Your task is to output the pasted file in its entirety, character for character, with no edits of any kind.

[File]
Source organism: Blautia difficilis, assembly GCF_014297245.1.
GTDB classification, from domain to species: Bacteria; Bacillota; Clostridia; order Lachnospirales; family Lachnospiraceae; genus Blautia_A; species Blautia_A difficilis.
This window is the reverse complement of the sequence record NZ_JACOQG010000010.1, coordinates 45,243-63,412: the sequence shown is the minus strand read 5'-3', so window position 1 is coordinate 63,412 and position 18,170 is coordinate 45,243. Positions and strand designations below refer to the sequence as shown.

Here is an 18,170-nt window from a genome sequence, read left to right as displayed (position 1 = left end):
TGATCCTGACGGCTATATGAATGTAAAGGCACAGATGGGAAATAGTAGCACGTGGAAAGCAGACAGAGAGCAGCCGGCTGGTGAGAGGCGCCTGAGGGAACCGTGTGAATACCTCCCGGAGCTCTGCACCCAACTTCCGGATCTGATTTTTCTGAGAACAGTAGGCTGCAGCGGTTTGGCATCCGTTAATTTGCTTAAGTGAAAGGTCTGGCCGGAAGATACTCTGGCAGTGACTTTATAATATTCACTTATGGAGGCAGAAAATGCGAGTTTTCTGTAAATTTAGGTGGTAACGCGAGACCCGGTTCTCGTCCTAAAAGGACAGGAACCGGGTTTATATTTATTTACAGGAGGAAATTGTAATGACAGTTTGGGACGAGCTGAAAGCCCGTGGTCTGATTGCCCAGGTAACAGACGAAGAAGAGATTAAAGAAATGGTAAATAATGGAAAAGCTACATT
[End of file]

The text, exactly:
Source organism: Blautia difficilis, assembly GCF_014297245.1.
GTDB classification, from domain to species: Bacteria; Bacillota; Clostridia; order Lachnospirales; family Lachnospiraceae; genus Blautia_A; species Blautia_A difficilis.
This window is the reverse complement of the sequence record NZ_JACOQG010000010.1, coordinates 45,243-63,412: the sequence shown is the minus strand read 5'-3', so window position 1 is coordinate 63,412 and position 18,170 is coordinate 45,243. Positions and strand designations below refer to the sequence as shown.

Here is an 18,170-nt window from a genome sequence, read left to right as displayed (position 1 = left end):
TGATCCTGACGGCTATATGAATGTAAAGGCACAGATGGGAAATAGTAGCACGTGGAAAGCAGACAGAGAGCAGCCGGCTGGTGAGAGGCGCCTGAGGGAACCGTGTGAATACCTCCCGGAGCTCTGCACCCAACTTCCGGATCTGATTTTTCTGAGAACAGTAGGCTGCAGCGGTTTGGCATCCGTTAATTTGCTTAAGTGAAAGGTCTGGCCGGAAGATACTCTGGCAGTGACTTTATAATATTCACTTATGGAGGCAGAAAATGCGAGTTTTCTGTAAATTTAGGTGGTAACGCGAGACCCGGTTCTCGTCCTAAAAGGACAGGAACCGGGTTTATATTTATTTACAGGAGGAAATTGTAATGACAGTTTGGGACGAGCTGAAAGCCCGTGGTCTGATTGCCCAGGTAACAGACGAAGAAGAGATTAAAGAAATGGTAAATAATGGAAAAGCTACATT